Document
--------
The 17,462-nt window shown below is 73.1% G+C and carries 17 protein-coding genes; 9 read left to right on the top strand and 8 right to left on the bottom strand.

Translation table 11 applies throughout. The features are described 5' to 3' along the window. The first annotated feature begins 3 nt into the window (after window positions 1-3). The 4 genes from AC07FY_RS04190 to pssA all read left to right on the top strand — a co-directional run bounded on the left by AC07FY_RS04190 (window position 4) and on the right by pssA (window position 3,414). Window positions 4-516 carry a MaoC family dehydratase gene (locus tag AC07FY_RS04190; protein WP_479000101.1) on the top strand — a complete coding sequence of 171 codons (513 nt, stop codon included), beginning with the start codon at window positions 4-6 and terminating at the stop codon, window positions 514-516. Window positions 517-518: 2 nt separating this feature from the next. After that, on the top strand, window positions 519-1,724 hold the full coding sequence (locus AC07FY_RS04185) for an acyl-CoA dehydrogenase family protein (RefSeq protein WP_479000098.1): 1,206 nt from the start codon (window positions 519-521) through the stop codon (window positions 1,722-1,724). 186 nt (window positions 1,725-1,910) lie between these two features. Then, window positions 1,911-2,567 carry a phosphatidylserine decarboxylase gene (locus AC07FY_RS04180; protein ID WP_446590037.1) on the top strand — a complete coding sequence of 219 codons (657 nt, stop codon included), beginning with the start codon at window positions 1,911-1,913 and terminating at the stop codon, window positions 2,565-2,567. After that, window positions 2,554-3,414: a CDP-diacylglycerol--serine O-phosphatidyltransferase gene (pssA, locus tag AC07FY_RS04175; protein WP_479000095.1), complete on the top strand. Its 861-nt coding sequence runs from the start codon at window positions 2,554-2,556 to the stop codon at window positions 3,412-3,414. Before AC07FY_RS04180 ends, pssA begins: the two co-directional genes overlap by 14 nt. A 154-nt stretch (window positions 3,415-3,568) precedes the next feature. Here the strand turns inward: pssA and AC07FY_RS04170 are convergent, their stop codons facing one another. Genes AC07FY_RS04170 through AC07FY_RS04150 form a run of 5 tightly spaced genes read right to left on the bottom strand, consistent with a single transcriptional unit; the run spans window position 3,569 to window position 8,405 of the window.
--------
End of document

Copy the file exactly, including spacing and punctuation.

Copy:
The 17,462-nt window shown below is 73.1% G+C and carries 17 protein-coding genes; 9 read left to right on the top strand and 8 right to left on the bottom strand.

Translation table 11 applies throughout. The features are described 5' to 3' along the window. The first annotated feature begins 3 nt into the window (after window positions 1-3). The 4 genes from AC07FY_RS04190 to pssA all read left to right on the top strand — a co-directional run bounded on the left by AC07FY_RS04190 (window position 4) and on the right by pssA (window position 3,414). Window positions 4-516 carry a MaoC family dehydratase gene (locus tag AC07FY_RS04190; protein WP_479000101.1) on the top strand — a complete coding sequence of 171 codons (513 nt, stop codon included), beginning with the start codon at window positions 4-6 and terminating at the stop codon, window positions 514-516. Window positions 517-518: 2 nt separating this feature from the next. After that, on the top strand, window positions 519-1,724 hold the full coding sequence (locus AC07FY_RS04185) for an acyl-CoA dehydrogenase family protein (RefSeq protein WP_479000098.1): 1,206 nt from the start codon (window positions 519-521) through the stop codon (window positions 1,722-1,724). 186 nt (window positions 1,725-1,910) lie between these two features. Then, window positions 1,911-2,567 carry a phosphatidylserine decarboxylase gene (locus AC07FY_RS04180; protein ID WP_446590037.1) on the top strand — a complete coding sequence of 219 codons (657 nt, stop codon included), beginning with the start codon at window positions 1,911-1,913 and terminating at the stop codon, window positions 2,565-2,567. After that, window positions 2,554-3,414: a CDP-diacylglycerol--serine O-phosphatidyltransferase gene (pssA, locus tag AC07FY_RS04175; protein WP_479000095.1), complete on the top strand. Its 861-nt coding sequence runs from the start codon at window positions 2,554-2,556 to the stop codon at window positions 3,412-3,414. Before AC07FY_RS04180 ends, pssA begins: the two co-directional genes overlap by 14 nt. A 154-nt stretch (window positions 3,415-3,568) precedes the next feature. Here the strand turns inward: pssA and AC07FY_RS04170 are convergent, their stop codons facing one another. Genes AC07FY_RS04170 through AC07FY_RS04150 form a run of 5 tightly spaced genes read right to left on the bottom strand, consistent with a single transcriptional unit; the run spans window position 3,569 to window position 8,405 of the window.